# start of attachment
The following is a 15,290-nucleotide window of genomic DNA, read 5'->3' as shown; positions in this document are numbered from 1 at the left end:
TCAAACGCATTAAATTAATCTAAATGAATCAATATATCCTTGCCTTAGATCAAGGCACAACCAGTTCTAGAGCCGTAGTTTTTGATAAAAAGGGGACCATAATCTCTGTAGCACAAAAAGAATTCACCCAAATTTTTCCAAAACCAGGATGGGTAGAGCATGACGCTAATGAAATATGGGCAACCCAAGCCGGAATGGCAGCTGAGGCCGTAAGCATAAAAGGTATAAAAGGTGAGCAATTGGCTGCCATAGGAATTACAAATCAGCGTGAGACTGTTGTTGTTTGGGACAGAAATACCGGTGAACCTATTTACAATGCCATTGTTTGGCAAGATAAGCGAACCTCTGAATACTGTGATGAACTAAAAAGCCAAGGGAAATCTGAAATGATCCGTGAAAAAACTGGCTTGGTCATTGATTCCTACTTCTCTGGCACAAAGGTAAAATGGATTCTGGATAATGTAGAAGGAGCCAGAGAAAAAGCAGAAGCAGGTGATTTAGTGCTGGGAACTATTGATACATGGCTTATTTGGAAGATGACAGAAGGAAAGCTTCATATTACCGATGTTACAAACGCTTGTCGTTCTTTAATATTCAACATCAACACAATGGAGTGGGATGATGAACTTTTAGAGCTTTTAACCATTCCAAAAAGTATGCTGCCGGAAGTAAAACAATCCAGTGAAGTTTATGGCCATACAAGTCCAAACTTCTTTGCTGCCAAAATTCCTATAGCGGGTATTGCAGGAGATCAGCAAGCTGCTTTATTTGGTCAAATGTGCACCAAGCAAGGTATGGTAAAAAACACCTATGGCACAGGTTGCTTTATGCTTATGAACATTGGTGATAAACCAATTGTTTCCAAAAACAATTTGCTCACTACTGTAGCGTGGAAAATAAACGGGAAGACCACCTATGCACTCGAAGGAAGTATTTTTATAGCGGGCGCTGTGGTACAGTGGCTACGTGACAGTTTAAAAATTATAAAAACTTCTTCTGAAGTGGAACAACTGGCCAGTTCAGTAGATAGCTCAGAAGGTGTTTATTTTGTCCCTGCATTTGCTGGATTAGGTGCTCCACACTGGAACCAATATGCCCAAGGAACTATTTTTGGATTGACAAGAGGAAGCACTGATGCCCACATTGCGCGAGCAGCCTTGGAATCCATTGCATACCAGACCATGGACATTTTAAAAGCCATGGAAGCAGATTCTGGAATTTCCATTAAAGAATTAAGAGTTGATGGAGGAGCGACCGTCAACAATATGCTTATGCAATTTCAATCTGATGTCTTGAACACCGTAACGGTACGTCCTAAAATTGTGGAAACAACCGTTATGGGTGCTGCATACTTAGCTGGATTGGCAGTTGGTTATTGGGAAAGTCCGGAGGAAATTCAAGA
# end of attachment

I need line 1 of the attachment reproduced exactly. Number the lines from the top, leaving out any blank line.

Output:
The following is a 15,290-nucleotide window of genomic DNA, read 5'->3' as shown; positions in this document are numbered from 1 at the left end: